in Creativity, Motivation, Philosophy, Psychology

Extrospection Sucks – 4 Steps To Yield Better Results

“It is wise to direct your anger towards problems — not people; to focus your energies on answers — not excuses.” — William Arthur Ward

On a planet with 7 billion people there’s bound to be times when someone is going to piss you off.

They’re either going to say or do something stupid or hurtful, and you’re going to ignore it, swallow it, or lash out.

How you handle these things will depend in large part on how you’ve learned to deal with it so far, and what you’ll read next.

Here’s a 4 step guide on dealing with annoying shit by introspection.

  1. Feel the feels and accept that you’re feeling hurt, annoyed, angry, etc.
  2. Replay the situation in your mind objectively, without judging whether what was said or done is right or wrong.
  3. Look inside yourself and try to find out why you reacted the way you did.
  4. Now, replay the situation in your mind again. Only this time the way you’d like to react in the future.

Also, here’s a 4 step guide how NOT to deal with annoying shit by extrospection.

  1. Look only at what the other person did, ignore your own feelings and pretend like it doesn’t bother you as much as it really does.
  2. Replay the situation in your mind. Judging and casting the other person as the villain.
  3. Look outside yourself for validation that the person must in fact be a natural born asshole with no redeeming qualities, and that your reaction was completely valid.
  4. Now, replay the situation over and over again without seeing any other possible outcome. Going through the steps again and again.
Introspection

Wally, the annoying wall.

The reason I’m focusing so much on you and not on the other person is that there’s very little we can do to change what’s happened.

Yes, you can tell them that what they did upset you. Yes, you can explain how you want to be treated in the future. In fact, you should do those things. Otherwise the person might think that it’s OK to behave like that.

But here’s the thing. What they did triggered something in YOU. While they’re responsible for their actions, they aren’t responsible for your reactions. That’s on you.

When you tell people to stop doing whatever it is that’s annoying you, you’re avoiding the fact that there might be something that you need to deal with.

I’ll give you an example.

I’m listening to an interesting audiobook when getting on the bus home. I notice a guy sitting sideways with his legs sticking out in the aisle.

I keep walking and make it clear that I’m going to go past his legs. Does he move them? No.

Now, this fucking annoys me. So I intentionally bump into them. Hard.

I take my seat, still listening to the audiobook, and hear: “Hey! Hey you!”

Seriously? Why the fuck is this guy, who was clearly obstructing the aisle, attempting to make contact? Dude, you were in the wrong. STFU.

I look over at him and he says something like: “Aren’t you going to apologize? You could’ve hurt my legs!”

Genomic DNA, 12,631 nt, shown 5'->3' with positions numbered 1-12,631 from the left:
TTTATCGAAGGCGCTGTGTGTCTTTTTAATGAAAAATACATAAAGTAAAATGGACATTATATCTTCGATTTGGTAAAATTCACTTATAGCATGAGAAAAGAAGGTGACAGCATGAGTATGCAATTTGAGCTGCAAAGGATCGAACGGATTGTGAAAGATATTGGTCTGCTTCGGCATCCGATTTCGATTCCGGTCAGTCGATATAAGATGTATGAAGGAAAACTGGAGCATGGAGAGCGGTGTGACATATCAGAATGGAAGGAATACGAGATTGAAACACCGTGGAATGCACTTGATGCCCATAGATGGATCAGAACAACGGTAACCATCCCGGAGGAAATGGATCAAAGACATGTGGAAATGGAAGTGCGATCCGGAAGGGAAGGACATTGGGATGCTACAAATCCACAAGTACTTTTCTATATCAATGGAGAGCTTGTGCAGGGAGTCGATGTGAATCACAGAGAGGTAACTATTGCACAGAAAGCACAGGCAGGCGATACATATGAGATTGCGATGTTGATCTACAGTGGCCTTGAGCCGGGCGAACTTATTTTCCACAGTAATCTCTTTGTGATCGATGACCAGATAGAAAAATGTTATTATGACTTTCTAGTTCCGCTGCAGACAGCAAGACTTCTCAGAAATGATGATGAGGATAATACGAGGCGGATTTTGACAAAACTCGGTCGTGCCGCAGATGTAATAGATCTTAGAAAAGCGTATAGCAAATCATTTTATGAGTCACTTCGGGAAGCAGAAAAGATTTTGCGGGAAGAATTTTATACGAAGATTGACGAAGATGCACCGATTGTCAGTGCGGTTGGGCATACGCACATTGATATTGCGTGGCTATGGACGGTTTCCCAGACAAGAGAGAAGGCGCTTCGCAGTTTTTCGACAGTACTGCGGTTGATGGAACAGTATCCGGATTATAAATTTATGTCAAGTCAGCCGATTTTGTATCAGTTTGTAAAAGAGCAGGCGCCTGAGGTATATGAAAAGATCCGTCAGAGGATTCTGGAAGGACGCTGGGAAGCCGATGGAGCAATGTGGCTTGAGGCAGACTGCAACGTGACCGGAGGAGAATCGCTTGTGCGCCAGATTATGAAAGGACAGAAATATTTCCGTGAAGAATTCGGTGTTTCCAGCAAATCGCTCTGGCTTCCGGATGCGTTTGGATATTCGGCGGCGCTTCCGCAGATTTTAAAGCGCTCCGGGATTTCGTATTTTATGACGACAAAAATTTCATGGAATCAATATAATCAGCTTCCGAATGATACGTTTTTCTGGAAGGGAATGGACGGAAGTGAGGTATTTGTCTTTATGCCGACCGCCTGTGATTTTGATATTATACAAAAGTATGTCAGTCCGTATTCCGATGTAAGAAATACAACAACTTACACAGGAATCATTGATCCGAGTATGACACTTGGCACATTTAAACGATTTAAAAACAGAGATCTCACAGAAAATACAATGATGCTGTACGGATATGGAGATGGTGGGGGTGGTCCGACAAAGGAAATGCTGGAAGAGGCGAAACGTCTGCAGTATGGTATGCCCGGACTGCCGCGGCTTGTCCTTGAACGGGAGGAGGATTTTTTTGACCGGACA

What a fucking moronic thing to say.

I don’t respond verbally, I just give him bug eyes and a shrug to signal two things: “No shit!” and “I don’t give a fuck”. After which I keep listening to my audiobook.

Was that the mature thing to do? Hell no.

Did I feel good about it?

Yes. Yes I did.

Here I’m just judging his behavior and glossing over what I did. Even more importantly WHY I did it.

After some introspection I could see that the reason I reacted that way was because of feeling both ignored and in some way feeling bullied. I took it as a personal affront that the guy acted this way.

I could lay it all on him and continue to justify my actions. Or, I could look inside myself and understand that while he objectively was obstructing the aisle, my reaction didn’t have all that much to do with the objective behavior itself. It had far more to do with what I brought to the situation.

Since this isn’t how I want to behave I’ll replay the situation as I want it to unfold in the future. Does this guarantee that I will? Nope. But it’ll increase the likelihood.

There’s an issue I need to address though.

The reason I’m writing this is because I see the tendency to look outward in myself and many others as well.

However, the opposite might be cause for issues as well.

When you introspect in this way, you need to make sure you don’t have the tendency to look at yourself too much or to critically. My point isn’t to lay all the responsibility on you for how situations unfold. That’s unrealistic, and no one can take all the credit or blame.

There are countless other factors at play and I’m only focusing on what you have at least some control over. It’s important that it doesn’t turn into navel-gazing.

You should look outside yourself every now and then. But again, that’s not always what’s going to yield the greatest rewards.

  1. Feel the feels and accept that you’re feeling hurt, annoyed, angry, etc.
  2. Replay the situation in your mind objectively, without judging whether what was said or done is right or wrong.
  3. Look inside yourself and try to find out why you reacted the way you did.
  4. Now, replay the situation in your mind again. Only this time the way you’d like to react in the future.

Thank you so much for taking the time to read this article. Please leave a comment, share, and subscribe for more.

Have a kick-ass ₢eative day!

Twitter | Facebook | info@zacscy.com

Spara

Write a Comment

Comment